The Center of the American Experiment helped 17,000 Minnesotans provide feedback to the Social Studies Standards Committee by yesterday’s deadline. The committee is meeting today to consider public comments. Although it missed its own February deadline by six months for the publication of the second draft, the Minnesota Department of Education gave the public just over two weeks to read the 168-page document and provide guidance. comments.
MDE commentators objected to “the direct application of Critical Race Theory (CRT) evident throughout the second project, particularly with the addition of an ethnic studies component.” The theme of oppression, marginalization, group identity and absent narratives is at the origin of the second draft of norms and benchmarks. Students will learn that their self-concept centers on their racial / gender group identity and that limiting narratives of oppression, not facts, are the lens through which all social studies content must be viewed.
The comments also detailed specific standards and benchmarks that should be rewritten or eliminated in the following categories:
Remove the ethnic studies component
Ethnic studies is defined by the MDE as “understanding multiple perspectives”, but the language used in the second version of this component openly emphasizes oppression and marginalization.
Similar to the draft of one of the social studies standards, the second draft lacks positive language regarding the United States of America and how it compares to other countries around the world.
History Standards 18 and 20 and Ethnic Studies Standard 22 set the stage for this theme by asking students to “assess dominant and non-dominant narratives”… “and why some narratives have been marginalized while d ‘others were not’; consider “what perspectives and stories are missing”; and “reflect on the roots of contemporary social and environmental systems of oppression”.
There are at least 60 specific references dedicated to teaching Indigenous or Indigenous perspectives. Indigenous peoples are the only cultural group specifically identified and “focused” in the standards document.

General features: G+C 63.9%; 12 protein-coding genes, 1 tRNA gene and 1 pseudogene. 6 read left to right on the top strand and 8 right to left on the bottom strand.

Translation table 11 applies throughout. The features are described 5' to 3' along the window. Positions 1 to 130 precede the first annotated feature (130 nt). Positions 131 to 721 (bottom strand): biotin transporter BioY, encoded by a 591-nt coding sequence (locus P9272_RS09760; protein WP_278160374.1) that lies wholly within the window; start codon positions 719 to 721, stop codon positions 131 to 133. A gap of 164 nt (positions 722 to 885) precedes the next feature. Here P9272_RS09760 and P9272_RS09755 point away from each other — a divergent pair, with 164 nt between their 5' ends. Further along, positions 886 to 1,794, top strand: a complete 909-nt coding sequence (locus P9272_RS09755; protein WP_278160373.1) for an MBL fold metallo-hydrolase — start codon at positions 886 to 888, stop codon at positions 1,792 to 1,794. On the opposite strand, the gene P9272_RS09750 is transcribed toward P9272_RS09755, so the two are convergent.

The current policy in the second draft
The social studies standards set the stage for what students will learn over the next 10 years, so current political issues should not be forced into the benchmarks.
The American Experiment website at www.RaiseOurStandardsMN.com was used to send feedback on the second draft. The 17,000 comments eclipsed the comments in the first draft, which resulted in 6,000 comments to the committee.
According to Education Policy Fellow Catrin Wigfall, improvements were made to the second draft, including the elimination of derogatory references to “whiteness” and the introduction of more objective historical facts, including key facts from First and Second. World Wars and the Holocaust. These improvements are a direct result of feedback from the Raise Our Standards campaign.
“Although better, the proposed second draft standards and benchmarks still lack significant historical content and include inappropriate themes that would lead Minnesota education in the wrong direction,” Wigfall said. “The new project continues to manifest a negative and even hateful attitude toward the United States and its history with an emphasis on systemic racism, group identity, and a zero-sum power struggle between racial groups.”
In fact, the framework for critical race theory is found throughout the Second Draft of Social Studies Standards.
“The Department of Education and the committee have shown a willingness to listen during the first round, so we remain hopeful that they will not ignore the voices of thousands of Minnesotans demanding a change in the second draft.”
While the rulemaking process continues for social studies standards, the legislature and Governor Tim Walz passed a law in the 2021 session that suspended implementation of all academic standards until post 2023. “For more than 30 years, the Center has created and championed policies that make Minnesota a freer, more prosperous and better governed state.